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Bad timing: active’s limited downside protection

Bad timing: active’s limited downside protection

One traditional defence of active funds has been, appropriately enough, that they should be more defensive in bear markets.

Active managers should after all be able to avoid the most distressed companies in an index, or failing that should at least be able to raise their cash levels and wait patiently for a recovery.

The argument nevertheless invites a fairly simple rebuttal – the average UK equity manager underperformed the FTSE All Share in total-return terms and generated negative risk-adjusted returns in the downturn of 2011, for example – even if it is harder to refute given that past performance is an unreliable guide to the future.

A forthcoming paper in the International Journal of Finance and Economics by Jason Foran and Niall O’Sullivan of University College Cork offers a more nuanced assessment of how active managers handle market corrections.

Tin hats at the ready

They investigated whether managers could successfully lower the beta of their portfolios ahead of periods of market volatility and illiquidity, focusing on a time between 1997 and 2009 characterised by such issues.

Their sample was a survivor-bias-free set of over 1,100 actively managed open-ended UK equity funds, including equity income and small-cap mandates alongside the All Companies sector.

The academics examined first whether these managers could simply time the market by increasing their beta when it would have been opportune to do so. A mere 2% were able to do so positively to a statistically significant degree (defined throughout as at the 5% level), but 34% timed the market to negative effect.

‘This preponderance of negative over positive return timing among UK equity mutual funds is consistent with previous UK findings,’ commented Foran and O’Sullivan.

Timing the collapse

They then turned to volatility timing, where managers fared better: 21% lowered their beta in advance of volatile spells. ‘It is noteworthy that the degree of volatility timing ability among funds is higher than that of return timing ability,’ the authors observed.

However, in 11% of the funds beta was actually raised before market volatility struck. ‘Why funds would engage in such a strategy is puzzling,’ Foran and O’Sullivan remarked.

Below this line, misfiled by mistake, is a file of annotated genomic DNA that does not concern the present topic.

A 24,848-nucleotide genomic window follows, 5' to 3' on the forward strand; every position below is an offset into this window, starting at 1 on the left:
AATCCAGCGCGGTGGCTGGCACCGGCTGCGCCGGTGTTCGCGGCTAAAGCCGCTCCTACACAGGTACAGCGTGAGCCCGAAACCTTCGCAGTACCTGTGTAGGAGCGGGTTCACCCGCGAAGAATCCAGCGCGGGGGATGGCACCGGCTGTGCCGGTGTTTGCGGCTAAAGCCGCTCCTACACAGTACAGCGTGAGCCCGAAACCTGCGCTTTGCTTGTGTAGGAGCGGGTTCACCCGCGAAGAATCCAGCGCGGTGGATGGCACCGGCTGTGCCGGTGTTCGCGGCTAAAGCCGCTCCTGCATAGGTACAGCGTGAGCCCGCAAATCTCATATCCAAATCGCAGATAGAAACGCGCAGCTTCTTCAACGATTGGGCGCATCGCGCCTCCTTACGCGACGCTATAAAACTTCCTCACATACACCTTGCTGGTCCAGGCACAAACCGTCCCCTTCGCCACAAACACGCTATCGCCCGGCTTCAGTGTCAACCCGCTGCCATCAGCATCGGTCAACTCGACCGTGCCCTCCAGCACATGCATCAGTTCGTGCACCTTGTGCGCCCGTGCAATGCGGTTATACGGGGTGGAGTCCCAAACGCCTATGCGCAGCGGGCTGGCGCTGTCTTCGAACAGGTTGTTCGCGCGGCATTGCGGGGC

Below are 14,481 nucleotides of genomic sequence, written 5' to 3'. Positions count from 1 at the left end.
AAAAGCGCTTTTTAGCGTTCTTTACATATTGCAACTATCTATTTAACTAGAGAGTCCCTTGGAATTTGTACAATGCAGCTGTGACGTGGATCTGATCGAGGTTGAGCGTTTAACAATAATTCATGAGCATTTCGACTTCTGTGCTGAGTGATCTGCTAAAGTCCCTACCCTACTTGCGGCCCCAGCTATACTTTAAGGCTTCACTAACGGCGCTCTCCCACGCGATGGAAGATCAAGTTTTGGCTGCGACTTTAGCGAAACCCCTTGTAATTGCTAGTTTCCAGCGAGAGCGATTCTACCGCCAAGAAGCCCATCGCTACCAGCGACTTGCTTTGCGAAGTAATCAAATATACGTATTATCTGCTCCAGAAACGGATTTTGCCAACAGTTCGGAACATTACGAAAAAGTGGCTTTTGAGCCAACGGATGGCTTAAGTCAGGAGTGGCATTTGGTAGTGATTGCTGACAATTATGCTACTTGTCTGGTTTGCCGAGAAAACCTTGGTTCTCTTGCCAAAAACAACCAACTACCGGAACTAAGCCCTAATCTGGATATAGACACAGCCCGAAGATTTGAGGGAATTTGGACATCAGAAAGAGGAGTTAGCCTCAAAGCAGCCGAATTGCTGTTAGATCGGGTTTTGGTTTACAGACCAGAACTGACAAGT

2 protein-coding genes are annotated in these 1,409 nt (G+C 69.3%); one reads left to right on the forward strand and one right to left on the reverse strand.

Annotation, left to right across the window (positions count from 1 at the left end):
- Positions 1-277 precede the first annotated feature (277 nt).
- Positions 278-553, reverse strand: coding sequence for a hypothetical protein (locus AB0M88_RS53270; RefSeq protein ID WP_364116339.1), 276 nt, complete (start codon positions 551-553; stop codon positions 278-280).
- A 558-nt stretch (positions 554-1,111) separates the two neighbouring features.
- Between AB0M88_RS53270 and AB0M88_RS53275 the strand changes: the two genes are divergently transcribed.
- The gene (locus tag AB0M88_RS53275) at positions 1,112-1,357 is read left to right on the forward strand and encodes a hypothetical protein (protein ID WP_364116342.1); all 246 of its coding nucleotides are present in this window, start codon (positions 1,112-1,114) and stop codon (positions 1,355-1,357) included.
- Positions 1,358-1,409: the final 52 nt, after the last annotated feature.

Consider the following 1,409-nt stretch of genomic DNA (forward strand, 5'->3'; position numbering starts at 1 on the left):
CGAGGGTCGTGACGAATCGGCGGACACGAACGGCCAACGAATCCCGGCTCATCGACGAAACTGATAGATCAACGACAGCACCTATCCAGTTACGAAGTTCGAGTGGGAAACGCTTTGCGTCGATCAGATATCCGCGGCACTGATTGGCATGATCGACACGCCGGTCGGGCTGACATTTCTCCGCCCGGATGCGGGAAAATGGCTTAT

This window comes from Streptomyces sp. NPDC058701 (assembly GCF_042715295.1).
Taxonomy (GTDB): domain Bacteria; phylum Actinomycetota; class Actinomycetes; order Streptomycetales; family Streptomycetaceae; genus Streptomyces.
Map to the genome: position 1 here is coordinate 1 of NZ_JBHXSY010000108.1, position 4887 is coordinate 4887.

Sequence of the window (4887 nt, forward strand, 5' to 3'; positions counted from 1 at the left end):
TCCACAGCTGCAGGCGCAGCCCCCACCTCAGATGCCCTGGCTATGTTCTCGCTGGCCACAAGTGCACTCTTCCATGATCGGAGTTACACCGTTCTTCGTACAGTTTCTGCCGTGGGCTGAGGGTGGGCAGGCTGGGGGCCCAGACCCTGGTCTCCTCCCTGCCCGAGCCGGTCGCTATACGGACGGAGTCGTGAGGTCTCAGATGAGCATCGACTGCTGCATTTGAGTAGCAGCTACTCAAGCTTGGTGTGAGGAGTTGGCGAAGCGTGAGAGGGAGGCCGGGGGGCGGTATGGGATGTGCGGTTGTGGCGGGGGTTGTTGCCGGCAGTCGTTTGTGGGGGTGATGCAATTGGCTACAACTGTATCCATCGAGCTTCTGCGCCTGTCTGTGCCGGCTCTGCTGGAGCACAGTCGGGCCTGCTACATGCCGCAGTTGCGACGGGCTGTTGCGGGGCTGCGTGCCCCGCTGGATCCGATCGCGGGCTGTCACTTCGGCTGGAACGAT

Finally, they looked at whether managers could time collapses in market liquidity: 10.8% of the funds did so successfully, but again a large proportion – 22.5% – ‘counter-intuitively’ increased their portfolio beta before periods of above-average market illiquidity.

Whether the ability to time volatility and illiquidity boosts a fund’s performance is a different question, but the answer is no more comforting for active managers.

Theoretically, of course, it should: higher volatility and lower liquidity have both historically been correlated with lower returns, so managers who minimise beta ahead of such periods should do well.

Yet there was little evidence of this in practice. The top decile of liquidity timers did not go on to yield significant positive alpha, although the bottom decile did suffer statistically significant negative alpha.

‘It appears that investors seeking fund abnormal performance should at least avoid poor market liquidity timing funds,’ summarised Foran and O’Sullivan.

With volatility, the best timers ‘perversely’ ended up with negative excess returns.

Quid pro quo

‘This result provides prima facie evidence that funds that are successful at anticipating market volatility by reducing the fund beta in advance of higher market volatility do so at the expense of successful security selection,’ the researchers concluded.

One silver lining to these storm clouds for active funds may be that Foran and O’Sullivan also documented no persistency in timing either market volatility or illiquidity, so even though these managers struggled in the last crisis there’s no guarantee they will do so again during the next one.

 

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